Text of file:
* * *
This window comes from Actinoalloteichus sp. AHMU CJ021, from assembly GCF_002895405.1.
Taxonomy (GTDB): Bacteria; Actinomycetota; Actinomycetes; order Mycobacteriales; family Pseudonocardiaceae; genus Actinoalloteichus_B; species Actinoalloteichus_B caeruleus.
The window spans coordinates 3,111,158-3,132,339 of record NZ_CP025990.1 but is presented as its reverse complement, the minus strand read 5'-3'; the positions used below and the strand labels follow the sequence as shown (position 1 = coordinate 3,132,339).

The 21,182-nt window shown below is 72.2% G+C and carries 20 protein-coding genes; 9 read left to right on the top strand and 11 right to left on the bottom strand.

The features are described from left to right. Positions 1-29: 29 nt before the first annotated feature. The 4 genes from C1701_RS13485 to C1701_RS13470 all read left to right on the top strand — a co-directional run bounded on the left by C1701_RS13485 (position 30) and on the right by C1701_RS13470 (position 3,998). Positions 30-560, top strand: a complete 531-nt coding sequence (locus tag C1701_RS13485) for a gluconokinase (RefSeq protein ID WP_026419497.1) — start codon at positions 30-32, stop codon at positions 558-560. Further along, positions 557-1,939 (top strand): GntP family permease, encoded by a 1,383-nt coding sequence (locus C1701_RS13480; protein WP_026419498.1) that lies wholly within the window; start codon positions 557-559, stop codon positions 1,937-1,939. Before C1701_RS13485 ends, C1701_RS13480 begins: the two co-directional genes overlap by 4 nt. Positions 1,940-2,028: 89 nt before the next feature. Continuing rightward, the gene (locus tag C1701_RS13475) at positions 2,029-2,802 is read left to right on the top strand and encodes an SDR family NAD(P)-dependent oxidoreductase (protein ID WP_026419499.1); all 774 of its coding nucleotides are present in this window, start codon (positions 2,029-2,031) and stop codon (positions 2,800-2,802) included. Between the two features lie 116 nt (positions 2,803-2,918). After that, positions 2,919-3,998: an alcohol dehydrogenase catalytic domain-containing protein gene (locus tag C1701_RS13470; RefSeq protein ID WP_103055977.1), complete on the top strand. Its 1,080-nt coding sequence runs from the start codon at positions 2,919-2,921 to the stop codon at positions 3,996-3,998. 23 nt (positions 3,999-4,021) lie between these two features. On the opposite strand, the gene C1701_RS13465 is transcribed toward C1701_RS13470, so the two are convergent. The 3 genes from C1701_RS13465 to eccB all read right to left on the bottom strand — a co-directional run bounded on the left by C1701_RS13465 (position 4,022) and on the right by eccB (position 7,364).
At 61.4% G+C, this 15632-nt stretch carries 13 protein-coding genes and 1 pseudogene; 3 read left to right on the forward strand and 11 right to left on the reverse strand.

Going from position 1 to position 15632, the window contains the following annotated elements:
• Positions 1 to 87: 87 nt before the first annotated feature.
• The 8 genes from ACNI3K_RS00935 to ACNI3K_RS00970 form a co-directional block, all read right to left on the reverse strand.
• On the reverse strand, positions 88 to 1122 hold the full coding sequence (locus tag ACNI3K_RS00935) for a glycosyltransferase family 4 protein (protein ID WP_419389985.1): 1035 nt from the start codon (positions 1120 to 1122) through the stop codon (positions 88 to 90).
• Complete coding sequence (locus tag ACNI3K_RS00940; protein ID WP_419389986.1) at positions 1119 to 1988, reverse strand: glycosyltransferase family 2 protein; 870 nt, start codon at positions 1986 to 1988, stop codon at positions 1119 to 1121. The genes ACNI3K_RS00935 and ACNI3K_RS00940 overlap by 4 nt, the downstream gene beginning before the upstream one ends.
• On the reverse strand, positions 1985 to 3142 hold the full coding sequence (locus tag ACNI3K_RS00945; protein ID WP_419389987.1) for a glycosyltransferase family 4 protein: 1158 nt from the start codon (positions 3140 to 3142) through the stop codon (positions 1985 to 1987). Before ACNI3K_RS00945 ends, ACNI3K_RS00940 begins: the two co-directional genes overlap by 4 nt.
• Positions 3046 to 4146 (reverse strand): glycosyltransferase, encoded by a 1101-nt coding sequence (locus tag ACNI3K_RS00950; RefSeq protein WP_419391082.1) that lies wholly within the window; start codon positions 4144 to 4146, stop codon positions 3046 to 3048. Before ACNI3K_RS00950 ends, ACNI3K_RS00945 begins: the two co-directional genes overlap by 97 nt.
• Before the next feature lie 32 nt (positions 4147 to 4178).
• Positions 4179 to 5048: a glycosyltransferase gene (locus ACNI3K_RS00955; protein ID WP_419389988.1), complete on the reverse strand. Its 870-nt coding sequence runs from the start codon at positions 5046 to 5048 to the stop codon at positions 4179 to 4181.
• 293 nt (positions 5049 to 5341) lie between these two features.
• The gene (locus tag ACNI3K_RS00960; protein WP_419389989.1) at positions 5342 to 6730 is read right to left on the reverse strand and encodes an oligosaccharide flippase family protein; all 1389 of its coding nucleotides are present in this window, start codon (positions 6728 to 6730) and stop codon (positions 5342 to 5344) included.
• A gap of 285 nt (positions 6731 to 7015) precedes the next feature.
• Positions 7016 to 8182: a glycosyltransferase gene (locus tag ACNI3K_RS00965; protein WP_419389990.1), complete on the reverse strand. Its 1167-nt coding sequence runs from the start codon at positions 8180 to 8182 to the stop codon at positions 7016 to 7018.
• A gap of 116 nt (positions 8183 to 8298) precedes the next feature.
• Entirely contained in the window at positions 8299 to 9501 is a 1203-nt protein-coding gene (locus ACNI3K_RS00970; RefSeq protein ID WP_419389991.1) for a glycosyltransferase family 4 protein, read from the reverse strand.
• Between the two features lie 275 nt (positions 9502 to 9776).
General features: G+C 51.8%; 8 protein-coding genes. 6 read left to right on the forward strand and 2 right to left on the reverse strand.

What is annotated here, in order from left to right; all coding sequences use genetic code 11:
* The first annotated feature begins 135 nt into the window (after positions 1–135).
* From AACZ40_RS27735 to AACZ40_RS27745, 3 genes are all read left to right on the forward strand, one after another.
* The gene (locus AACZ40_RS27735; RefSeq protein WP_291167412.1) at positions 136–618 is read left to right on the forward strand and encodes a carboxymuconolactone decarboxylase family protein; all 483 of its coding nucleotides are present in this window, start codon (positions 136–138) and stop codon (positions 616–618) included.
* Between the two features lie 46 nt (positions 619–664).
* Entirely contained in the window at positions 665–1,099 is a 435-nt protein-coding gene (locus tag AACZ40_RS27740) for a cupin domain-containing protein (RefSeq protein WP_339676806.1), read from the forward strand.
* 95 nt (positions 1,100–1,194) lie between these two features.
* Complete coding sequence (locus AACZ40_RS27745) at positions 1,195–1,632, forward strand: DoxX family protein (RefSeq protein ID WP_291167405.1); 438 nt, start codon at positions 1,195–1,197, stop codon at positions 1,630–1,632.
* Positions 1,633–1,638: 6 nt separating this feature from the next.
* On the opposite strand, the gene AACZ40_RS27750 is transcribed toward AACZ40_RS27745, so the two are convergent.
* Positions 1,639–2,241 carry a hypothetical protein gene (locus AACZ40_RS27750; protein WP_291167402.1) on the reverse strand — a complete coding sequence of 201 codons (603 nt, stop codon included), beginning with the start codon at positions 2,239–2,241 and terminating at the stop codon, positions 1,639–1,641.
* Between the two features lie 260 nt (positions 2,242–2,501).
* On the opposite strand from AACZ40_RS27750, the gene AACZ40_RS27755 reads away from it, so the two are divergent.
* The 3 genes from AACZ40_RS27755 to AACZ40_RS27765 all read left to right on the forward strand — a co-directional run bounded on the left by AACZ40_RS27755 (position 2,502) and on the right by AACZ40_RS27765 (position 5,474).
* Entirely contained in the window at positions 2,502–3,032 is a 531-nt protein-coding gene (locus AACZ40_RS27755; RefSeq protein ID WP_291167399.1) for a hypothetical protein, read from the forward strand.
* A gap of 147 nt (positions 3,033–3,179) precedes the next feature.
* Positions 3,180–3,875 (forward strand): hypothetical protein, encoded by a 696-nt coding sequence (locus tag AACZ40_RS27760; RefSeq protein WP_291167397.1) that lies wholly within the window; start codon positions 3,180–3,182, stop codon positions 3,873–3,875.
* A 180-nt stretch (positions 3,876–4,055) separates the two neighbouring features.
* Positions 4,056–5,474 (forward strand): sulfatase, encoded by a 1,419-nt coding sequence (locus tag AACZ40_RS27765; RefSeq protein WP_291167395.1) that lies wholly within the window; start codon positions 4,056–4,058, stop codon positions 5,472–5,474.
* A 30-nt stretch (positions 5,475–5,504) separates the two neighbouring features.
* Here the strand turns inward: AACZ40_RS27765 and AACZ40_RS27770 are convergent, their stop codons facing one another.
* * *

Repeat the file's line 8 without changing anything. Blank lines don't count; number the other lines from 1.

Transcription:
• Positions 1 to 87: 87 nt before the first annotated feature.